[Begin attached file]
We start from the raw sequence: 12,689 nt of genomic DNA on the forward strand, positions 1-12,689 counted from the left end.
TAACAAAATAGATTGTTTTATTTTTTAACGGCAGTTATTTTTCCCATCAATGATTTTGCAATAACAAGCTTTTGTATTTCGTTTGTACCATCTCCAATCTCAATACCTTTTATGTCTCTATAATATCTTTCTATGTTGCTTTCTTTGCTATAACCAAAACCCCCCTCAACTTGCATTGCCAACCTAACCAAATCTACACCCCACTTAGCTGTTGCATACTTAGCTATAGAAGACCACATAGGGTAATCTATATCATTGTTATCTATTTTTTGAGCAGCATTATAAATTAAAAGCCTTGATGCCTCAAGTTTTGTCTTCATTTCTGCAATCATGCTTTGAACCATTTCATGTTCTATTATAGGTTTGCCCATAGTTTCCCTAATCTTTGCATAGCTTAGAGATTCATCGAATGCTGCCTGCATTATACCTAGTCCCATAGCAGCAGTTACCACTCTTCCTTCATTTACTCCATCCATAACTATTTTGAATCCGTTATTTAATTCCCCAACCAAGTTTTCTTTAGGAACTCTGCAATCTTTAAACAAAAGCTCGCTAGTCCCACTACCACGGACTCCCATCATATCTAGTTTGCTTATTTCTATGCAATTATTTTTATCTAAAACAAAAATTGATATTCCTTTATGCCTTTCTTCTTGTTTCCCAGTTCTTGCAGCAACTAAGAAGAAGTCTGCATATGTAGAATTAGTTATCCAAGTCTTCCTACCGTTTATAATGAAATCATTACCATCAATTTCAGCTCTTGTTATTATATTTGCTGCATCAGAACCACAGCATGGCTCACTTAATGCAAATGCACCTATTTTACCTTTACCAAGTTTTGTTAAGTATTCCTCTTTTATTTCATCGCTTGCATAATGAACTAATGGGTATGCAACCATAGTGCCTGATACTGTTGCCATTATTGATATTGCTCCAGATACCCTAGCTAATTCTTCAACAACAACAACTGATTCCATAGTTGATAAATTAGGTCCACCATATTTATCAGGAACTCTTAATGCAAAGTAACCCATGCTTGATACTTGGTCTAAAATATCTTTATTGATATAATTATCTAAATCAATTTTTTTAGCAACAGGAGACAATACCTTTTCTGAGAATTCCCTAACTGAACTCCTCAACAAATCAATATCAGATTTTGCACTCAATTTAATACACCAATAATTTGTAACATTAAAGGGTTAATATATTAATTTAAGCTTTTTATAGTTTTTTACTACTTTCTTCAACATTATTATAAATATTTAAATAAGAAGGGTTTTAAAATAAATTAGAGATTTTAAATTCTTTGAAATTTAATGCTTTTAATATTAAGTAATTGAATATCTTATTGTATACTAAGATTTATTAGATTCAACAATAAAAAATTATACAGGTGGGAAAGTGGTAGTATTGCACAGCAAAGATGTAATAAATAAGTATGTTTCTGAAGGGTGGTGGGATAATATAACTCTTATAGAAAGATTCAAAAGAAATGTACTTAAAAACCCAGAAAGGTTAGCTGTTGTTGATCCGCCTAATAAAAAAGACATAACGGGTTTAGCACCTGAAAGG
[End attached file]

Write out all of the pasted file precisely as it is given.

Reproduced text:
We start from the raw sequence: 12,689 nt of genomic DNA on the forward strand, positions 1-12,689 counted from the left end.
TAACAAAATAGATTGTTTTATTTTTTAACGGCAGTTATTTTTCCCATCAATGATTTTGCAATAACAAGCTTTTGTATTTCGTTTGTACCATCTCCAATCTCAATACCTTTTATGTCTCTATAATATCTTTCTATGTTGCTTTCTTTGCTATAACCAAAACCCCCCTCAACTTGCATTGCCAACCTAACCAAATCTACACCCCACTTAGCTGTTGCATACTTAGCTATAGAAGACCACATAGGGTAATCTATATCATTGTTATCTATTTTTTGAGCAGCATTATAAATTAAAAGCCTTGATGCCTCAAGTTTTGTCTTCATTTCTGCAATCATGCTTTGAACCATTTCATGTTCTATTATAGGTTTGCCCATAGTTTCCCTAATCTTTGCATAGCTTAGAGATTCATCGAATGCTGCCTGCATTATACCTAGTCCCATAGCAGCAGTTACCACTCTTCCTTCATTTACTCCATCCATAACTATTTTGAATCCGTTATTTAATTCCCCAACCAAGTTTTCTTTAGGAACTCTGCAATCTTTAAACAAAAGCTCGCTAGTCCCACTACCACGGACTCCCATCATATCTAGTTTGCTTATTTCTATGCAATTATTTTTATCTAAAACAAAAATTGATATTCCTTTATGCCTTTCTTCTTGTTTCCCAGTTCTTGCAGCAACTAAGAAGAAGTCTGCATATGTAGAATTAGTTATCCAAGTCTTCCTACCGTTTATAATGAAATCATTACCATCAATTTCAGCTCTTGTTATTATATTTGCTGCATCAGAACCACAGCATGGCTCACTTAATGCAAATGCACCTATTTTACCTTTACCAAGTTTTGTTAAGTATTCCTCTTTTATTTCATCGCTTGCATAATGAACTAATGGGTATGCAACCATAGTGCCTGATACTGTTGCCATTATTGATATTGCTCCAGATACCCTAGCTAATTCTTCAACAACAACAACTGATTCCATAGTTGATAAATTAGGTCCACCATATTTATCAGGAACTCTTAATGCAAAGTAACCCATGCTTGATACTTGGTCTAAAATATCTTTATTGATATAATTATCTAAATCAATTTTTTTAGCAACAGGAGACAATACCTTTTCTGAGAATTCCCTAACTGAACTCCTCAACAAATCAATATCAGATTTTGCACTCAATTTAATACACCAATAATTTGTAACATTAAAGGGTTAATATATTAATTTAAGCTTTTTATAGTTTTTTACTACTTTCTTCAACATTATTATAAATATTTAAATAAGAAGGGTTTTAAAATAAATTAGAGATTTTAAATTCTTTGAAATTTAATGCTTTTAATATTAAGTAATTGAATATCTTATTGTATACTAAGATTTATTAGATTCAACAATAAAAAATTATACAGGTGGGAAAGTGGTAGTATTGCACAGCAAAGATGTAATAAATAAGTATGTTTCTGAAGGGTGGTGGGATAATATAACTCTTATAGAAAGATTCAAAAGAAATGTACTTAAAAACCCAGAAAGGTTAGCTGTTGTTGATCCGCCTAATAAAAAAGACATAACGGGTTTAGCACCTGAAAGG